LAS VEGAS — A general freak-out among retailers is taking place and, no, it’s not about digital disruption.
As executives waxed poetic about the intersection of retail and technology across a number of conferences taking place in Las Vegas this week — Shoptalk, IBM Amplify and Adobe Summit — another conversation, or continued concern, is the tax reform bill in the U.S. House of Representatives that includes a border adjustment tax. In its simplest form, the BAT would mean a 20 percent tax across the board on all imported goods.
This is not to be confused with President Trump’s comments about a border tax that would have tax implications on the imported goods of companies that move offshore.
“If we think we’ve seen disruption through the change in the digital world and the traditional retail world, you don’t have any idea,” said Matthew E. Rubel, a Hudson’s Bay and HSN Inc. board member, during a Shoptalk panel.
“It’s a very real threat,” said Brian Dodge, senior executive vice president of public affairs at the Retail Industry Leaders Association, during the same panel.
Chief executive officers of eight retailers were among a group of industry executives who met with Trump and Vice President Mike Pence in February to discuss the differences between BAT and Trump’s own comments about a border tax. Dodge called the meeting “productive” and said the President was “thoughtful and inquisitive.” The press was admitted to the meeting for opening remarks but were excused once the roundtable began.
Other retailers sounded off on their own concerns throughout Shoptalk’s four-day run.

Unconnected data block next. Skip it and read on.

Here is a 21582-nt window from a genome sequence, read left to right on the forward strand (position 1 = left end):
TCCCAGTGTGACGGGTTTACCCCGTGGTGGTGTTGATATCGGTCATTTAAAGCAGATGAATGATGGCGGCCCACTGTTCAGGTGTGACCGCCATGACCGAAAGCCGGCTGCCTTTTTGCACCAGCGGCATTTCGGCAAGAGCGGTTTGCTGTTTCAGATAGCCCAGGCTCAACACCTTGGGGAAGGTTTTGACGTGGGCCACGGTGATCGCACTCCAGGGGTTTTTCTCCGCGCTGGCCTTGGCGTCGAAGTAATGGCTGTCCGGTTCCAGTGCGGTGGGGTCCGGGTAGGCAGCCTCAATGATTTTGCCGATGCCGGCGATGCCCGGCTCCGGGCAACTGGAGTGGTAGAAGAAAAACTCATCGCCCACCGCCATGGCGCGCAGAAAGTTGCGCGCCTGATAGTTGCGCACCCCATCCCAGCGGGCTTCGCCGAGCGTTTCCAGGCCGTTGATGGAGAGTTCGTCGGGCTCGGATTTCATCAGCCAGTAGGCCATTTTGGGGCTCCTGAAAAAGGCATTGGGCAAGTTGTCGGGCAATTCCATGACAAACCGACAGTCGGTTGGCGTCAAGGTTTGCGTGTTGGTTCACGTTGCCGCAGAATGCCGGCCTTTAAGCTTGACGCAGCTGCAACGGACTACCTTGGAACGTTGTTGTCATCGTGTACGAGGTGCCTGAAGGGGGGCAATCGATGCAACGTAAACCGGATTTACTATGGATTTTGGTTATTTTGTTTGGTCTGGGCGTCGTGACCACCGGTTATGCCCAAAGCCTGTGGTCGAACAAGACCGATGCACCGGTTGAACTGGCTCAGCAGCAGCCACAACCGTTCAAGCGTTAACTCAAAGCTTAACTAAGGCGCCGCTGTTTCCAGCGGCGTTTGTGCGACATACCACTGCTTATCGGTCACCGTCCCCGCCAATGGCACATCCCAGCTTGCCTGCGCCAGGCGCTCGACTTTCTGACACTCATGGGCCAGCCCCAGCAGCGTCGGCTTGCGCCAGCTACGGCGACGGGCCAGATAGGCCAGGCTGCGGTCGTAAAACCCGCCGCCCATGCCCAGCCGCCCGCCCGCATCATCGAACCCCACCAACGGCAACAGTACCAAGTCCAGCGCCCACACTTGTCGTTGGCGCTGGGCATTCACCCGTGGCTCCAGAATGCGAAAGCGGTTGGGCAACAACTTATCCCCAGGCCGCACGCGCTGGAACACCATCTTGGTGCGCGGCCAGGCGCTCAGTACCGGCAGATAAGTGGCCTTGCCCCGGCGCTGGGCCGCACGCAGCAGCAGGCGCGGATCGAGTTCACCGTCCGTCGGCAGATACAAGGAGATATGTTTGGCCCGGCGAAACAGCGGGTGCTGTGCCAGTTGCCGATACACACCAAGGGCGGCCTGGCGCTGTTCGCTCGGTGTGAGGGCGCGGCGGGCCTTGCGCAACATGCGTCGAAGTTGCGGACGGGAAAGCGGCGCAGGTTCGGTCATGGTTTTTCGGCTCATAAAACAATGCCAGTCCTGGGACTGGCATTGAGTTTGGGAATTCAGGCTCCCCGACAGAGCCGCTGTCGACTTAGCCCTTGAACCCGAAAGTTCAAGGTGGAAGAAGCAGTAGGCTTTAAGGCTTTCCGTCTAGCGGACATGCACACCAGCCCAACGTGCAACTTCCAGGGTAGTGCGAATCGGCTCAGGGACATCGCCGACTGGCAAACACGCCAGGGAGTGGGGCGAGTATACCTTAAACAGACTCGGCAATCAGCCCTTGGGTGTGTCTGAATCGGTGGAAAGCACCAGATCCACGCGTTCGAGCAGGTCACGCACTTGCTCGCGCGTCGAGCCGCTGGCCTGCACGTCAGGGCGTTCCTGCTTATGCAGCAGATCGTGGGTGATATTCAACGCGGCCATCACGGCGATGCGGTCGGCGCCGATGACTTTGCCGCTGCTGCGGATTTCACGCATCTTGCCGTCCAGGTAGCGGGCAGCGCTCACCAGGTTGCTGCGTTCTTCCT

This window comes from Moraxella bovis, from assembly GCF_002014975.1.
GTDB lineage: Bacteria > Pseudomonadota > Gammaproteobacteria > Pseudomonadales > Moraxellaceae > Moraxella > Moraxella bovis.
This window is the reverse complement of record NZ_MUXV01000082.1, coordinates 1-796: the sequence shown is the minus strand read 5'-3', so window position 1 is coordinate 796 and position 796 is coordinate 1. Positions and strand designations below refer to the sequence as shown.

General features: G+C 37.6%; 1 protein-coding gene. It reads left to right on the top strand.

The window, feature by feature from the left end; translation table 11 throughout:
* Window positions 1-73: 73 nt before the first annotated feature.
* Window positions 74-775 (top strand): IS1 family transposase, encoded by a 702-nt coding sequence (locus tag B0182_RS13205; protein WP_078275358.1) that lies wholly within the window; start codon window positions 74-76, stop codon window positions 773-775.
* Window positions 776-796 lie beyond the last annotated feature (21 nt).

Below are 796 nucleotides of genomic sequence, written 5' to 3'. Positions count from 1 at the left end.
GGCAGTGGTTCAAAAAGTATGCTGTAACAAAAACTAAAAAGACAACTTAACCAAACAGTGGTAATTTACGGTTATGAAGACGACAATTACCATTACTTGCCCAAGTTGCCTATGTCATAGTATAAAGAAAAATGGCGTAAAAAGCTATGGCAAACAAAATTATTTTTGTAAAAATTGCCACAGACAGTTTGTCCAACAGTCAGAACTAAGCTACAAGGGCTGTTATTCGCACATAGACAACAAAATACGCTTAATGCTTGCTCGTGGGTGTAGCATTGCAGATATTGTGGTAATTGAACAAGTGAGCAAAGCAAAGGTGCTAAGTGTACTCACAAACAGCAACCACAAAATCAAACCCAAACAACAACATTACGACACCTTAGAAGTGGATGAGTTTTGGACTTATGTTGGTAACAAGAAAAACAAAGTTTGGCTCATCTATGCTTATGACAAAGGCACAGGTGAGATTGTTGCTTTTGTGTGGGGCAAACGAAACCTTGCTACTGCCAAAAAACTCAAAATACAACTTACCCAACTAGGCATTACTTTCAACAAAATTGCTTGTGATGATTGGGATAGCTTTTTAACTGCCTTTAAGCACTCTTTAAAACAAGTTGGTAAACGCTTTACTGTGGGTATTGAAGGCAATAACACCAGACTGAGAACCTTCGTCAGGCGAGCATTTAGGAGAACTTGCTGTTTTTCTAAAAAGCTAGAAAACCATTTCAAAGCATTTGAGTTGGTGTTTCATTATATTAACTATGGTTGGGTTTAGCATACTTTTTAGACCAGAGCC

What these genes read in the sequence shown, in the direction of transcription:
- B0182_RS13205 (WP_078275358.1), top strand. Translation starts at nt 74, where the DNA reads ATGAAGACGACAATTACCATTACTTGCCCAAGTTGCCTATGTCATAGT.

Nick Green, cofounder and co-ceo of on-demand organic food delivery service Thrive Market, said BAT would no doubt impact his business, which sources its products across the globe so it can provide value pricing to customers who may not necessarily have access to an organic grocer or the wallet to justify the premium pricing.
“If we can’t deliver value to our members, our business model doesn’t work as well. I think we’ll end up being the ones locked out,” Green said.
“I probably look at this oversimplified maybe because I can’t quite process all of the nuances of this, but at the end of the day in my mind, to tell American consumers that they ought to pay 20 percent more for things like clothing and footwear and home goods doesn’t make any sense to me,” said Kohl’s chairman and ceo Kevin Mansell. “I don’t think that’s a good path at all….”
Target ceo Brian Cornell, was one of the executives who met with Trump in February and said he’s been to 27 meetings around corporate tax reform.
“I think what people now understand is if this goes forward as currently proposed, it’s the consumer in the U.S. that’s going to pay for it,” he said.
“In the new change that’s gone on, a bazooka has gone off when in fact we really need rifle shots into the specific area. So if the objective is to create jobs and unencumbered business, those are good objectives,” Rubel said before going on to add, “It’s not being articulated in a way that works for each industry.”
And if the goal is job creation in the U.S., the economics of it don’t seem to pencil out, Rubel said. He pointed specifically to cut-and-sew as an example.
“You can’t make it in America today at a cost that is commercial to many,” he said, adding such a move toward U.S. manufacturing would unwind “the democratization of goods to the American consumer that has happened across the past 35, 40 years.”
It also becomes a question of a skilled workforce and if there is one in the U.S. to accommodate such a shift, the panel agreed.
“How do you get the people to make the products? Are there the manufacturing capabilities?” asked Financo LLC chairman Gilbert Harrison.
Harrison cited the example of being approached by Oprah Winfrey’s team in the past to establish a domestic towel line specifically produced in the South rather than overseas. “And we searched high and low and we could not find any factories that would be able to produce any quality that was needed,” Harrison said.
He went on to ask if the technology is there to build factories run by robots so that manufacturing can be done cost effectively in the U.S., to which Rubel swiftly responded: “You can’t sew a shoe that way.”
For More on the Border Adjustment Tax in WWD: